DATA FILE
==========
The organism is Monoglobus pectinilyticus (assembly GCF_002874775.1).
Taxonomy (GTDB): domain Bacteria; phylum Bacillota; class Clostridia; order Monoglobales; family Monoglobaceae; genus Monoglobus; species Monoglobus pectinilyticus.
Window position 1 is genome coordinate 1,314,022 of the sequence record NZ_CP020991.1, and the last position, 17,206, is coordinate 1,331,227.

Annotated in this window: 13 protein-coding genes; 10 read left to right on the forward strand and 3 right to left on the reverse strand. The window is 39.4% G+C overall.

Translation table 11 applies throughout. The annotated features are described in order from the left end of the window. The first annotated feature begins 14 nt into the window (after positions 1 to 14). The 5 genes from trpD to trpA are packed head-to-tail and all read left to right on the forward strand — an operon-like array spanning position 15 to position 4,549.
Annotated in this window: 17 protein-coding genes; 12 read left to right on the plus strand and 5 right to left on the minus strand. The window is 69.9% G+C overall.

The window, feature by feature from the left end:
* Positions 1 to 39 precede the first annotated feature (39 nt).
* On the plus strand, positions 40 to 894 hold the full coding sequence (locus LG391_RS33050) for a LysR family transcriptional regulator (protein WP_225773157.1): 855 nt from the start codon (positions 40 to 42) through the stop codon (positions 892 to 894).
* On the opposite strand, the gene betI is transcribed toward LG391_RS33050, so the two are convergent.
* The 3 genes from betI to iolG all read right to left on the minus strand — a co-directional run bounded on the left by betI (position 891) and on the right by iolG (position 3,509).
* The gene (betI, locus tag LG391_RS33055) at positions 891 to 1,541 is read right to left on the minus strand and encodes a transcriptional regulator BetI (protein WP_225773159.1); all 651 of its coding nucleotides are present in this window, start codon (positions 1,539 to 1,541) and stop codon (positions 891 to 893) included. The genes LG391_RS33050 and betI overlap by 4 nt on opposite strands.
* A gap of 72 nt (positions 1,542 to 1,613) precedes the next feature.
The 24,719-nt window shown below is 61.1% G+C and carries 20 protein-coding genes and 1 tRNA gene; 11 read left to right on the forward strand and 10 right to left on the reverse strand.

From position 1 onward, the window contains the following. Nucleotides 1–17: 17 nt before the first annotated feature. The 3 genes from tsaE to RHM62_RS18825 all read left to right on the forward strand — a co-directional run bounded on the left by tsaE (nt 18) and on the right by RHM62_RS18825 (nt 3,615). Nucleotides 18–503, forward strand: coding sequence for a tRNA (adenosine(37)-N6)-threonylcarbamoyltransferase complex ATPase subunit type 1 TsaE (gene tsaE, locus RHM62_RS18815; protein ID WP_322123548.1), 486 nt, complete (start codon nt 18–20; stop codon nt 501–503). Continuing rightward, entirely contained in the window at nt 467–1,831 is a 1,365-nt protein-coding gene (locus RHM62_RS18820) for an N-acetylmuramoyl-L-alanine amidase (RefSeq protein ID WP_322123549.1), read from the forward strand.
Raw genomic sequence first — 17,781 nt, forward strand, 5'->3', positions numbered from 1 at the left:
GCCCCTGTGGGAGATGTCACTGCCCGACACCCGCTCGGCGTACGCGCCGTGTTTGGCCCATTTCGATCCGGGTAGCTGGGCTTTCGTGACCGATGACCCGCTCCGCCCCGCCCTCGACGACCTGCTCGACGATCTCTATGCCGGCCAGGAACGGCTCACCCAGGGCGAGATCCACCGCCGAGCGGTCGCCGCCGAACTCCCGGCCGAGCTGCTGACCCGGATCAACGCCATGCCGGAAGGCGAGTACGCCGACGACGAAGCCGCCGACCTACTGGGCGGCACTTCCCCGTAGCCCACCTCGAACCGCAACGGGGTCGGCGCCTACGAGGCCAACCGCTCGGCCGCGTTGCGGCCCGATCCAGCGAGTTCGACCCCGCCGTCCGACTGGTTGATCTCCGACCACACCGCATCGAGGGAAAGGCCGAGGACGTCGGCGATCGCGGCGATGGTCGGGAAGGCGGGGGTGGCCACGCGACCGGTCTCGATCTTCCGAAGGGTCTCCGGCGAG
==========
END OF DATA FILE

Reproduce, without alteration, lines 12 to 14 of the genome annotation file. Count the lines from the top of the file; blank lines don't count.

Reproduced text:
* The gene (betI, locus tag LG391_RS33055) at positions 891 to 1,541 is read right to left on the minus strand and encodes a transcriptional regulator BetI (protein WP_225773159.1); all 651 of its coding nucleotides are present in this window, start codon (positions 1,539 to 1,541) and stop codon (positions 891 to 893) included. The genes LG391_RS33050 and betI overlap by 4 nt on opposite strands.
* A gap of 72 nt (positions 1,542 to 1,613) precedes the next feature.
The 24,719-nt window shown below is 61.1% G+C and carries 20 protein-coding genes and 1 tRNA gene; 11 read left to right on the forward strand and 10 right to left on the reverse strand.